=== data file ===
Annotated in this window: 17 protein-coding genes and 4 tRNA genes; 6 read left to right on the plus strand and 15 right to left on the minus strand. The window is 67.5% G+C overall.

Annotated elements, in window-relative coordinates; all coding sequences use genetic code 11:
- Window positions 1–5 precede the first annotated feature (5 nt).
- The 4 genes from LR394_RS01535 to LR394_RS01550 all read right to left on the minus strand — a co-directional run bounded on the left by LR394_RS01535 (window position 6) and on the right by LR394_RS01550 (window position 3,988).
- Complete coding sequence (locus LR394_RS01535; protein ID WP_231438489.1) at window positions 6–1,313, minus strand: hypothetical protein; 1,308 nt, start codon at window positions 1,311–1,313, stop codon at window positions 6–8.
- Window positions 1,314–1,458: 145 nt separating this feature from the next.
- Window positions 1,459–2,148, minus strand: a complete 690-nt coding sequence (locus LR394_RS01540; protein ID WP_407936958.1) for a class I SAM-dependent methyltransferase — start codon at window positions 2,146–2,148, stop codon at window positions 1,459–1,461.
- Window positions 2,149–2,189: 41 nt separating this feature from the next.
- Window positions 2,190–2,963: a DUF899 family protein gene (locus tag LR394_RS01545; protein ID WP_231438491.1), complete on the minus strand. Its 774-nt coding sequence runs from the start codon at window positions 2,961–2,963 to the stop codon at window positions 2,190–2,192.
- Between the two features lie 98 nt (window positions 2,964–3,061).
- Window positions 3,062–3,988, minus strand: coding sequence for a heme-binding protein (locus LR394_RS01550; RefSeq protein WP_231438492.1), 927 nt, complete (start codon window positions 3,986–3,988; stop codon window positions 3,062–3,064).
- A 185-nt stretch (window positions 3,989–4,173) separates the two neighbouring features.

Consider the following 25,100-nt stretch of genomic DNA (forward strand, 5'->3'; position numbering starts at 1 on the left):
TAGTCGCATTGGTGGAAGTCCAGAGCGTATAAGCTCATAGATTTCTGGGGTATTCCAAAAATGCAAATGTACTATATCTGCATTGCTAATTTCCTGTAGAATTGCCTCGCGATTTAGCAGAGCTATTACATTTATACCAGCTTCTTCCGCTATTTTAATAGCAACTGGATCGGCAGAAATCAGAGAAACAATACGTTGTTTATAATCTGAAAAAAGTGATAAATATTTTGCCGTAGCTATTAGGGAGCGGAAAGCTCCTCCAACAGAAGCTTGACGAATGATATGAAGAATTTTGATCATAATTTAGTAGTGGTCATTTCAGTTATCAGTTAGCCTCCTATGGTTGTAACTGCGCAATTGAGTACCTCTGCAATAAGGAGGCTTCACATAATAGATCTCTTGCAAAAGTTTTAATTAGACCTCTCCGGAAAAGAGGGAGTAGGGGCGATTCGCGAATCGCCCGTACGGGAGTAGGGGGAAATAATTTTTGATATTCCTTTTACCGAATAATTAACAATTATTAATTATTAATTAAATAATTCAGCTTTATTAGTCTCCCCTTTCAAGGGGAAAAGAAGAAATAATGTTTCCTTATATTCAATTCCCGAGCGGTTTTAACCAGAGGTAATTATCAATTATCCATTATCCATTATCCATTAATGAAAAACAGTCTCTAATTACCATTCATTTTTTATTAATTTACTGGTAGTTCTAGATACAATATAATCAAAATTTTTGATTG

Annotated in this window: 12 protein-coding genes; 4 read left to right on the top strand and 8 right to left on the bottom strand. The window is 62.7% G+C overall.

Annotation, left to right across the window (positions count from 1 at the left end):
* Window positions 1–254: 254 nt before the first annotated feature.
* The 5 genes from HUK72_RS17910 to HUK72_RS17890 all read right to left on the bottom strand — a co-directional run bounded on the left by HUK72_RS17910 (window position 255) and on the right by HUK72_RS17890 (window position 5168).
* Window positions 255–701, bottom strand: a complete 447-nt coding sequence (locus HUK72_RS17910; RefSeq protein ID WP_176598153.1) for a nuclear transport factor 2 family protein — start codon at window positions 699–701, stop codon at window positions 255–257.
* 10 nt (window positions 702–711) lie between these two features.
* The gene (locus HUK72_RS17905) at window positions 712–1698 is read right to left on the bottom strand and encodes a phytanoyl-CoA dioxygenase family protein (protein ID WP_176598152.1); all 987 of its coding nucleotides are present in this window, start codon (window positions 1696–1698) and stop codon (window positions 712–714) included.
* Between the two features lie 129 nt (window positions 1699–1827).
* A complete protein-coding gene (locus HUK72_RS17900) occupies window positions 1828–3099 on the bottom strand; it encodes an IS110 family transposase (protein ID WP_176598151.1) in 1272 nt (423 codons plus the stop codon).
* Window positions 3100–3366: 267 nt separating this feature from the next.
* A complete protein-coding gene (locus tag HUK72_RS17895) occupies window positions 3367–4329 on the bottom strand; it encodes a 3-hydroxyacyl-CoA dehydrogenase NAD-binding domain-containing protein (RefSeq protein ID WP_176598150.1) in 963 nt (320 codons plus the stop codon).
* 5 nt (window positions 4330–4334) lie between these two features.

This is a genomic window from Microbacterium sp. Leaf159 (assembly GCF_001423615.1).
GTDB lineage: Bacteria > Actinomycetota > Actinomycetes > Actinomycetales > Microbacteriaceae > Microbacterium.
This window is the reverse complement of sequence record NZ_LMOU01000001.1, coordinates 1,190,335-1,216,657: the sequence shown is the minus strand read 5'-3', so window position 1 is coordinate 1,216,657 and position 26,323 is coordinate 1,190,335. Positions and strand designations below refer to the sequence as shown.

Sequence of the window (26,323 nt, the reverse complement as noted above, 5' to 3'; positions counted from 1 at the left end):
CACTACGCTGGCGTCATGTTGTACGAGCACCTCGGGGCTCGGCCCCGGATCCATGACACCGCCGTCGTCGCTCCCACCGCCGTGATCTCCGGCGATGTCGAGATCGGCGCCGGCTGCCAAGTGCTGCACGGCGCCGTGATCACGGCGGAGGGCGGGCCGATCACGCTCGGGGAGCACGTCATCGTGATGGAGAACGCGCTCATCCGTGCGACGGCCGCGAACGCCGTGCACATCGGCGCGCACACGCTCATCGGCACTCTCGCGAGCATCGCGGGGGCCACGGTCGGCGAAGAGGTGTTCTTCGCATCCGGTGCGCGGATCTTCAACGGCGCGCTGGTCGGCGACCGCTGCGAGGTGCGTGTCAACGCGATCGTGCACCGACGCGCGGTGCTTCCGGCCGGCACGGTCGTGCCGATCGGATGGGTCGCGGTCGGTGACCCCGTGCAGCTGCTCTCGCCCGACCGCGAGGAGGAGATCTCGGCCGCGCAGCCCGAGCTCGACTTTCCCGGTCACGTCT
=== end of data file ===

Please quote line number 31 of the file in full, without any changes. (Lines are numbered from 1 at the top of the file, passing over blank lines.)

CACTACGCTGGCGTCATGTTGTACGAGCACCTCGGGGCTCGGCCCCGGATCCATGACACCGCCGTCGTCGCTCCCACCGCCGTGATCTCCGGCGATGTCGAGATCGGCGCCGGCTGCCAAGTGCTGCACGGCGCCGTGATCACGGCGGAGGGCGGGCCGATCACGCTCGGGGAGCACGTCATCGTGATGGAGAACGCGCTCATCCGTGCGACGGCCGCGAACGCCGTGCACATCGGCGCGCACACGCTCATCGGCACTCTCGCGAGCATCGCGGGGGCCACGGTCGGCGAAGAGGTGTTCTTCGCATCCGGTGCGCGGATCTTCAACGGCGCGCTGGTCGGCGACCGCTGCGAGGTGCGTGTCAACGCGATCGTGCACCGACGCGCGGTGCTTCCGGCCGGCACGGTCGTGCCGATCGGATGGGTCGCGGTCGGTGACCCCGTGCAGCTGCTCTCGCCCGACCGCGAGGAGGAGATCTCGGCCGCGCAGCCCGAGCTCGACTTTCCCGGTCACGTCT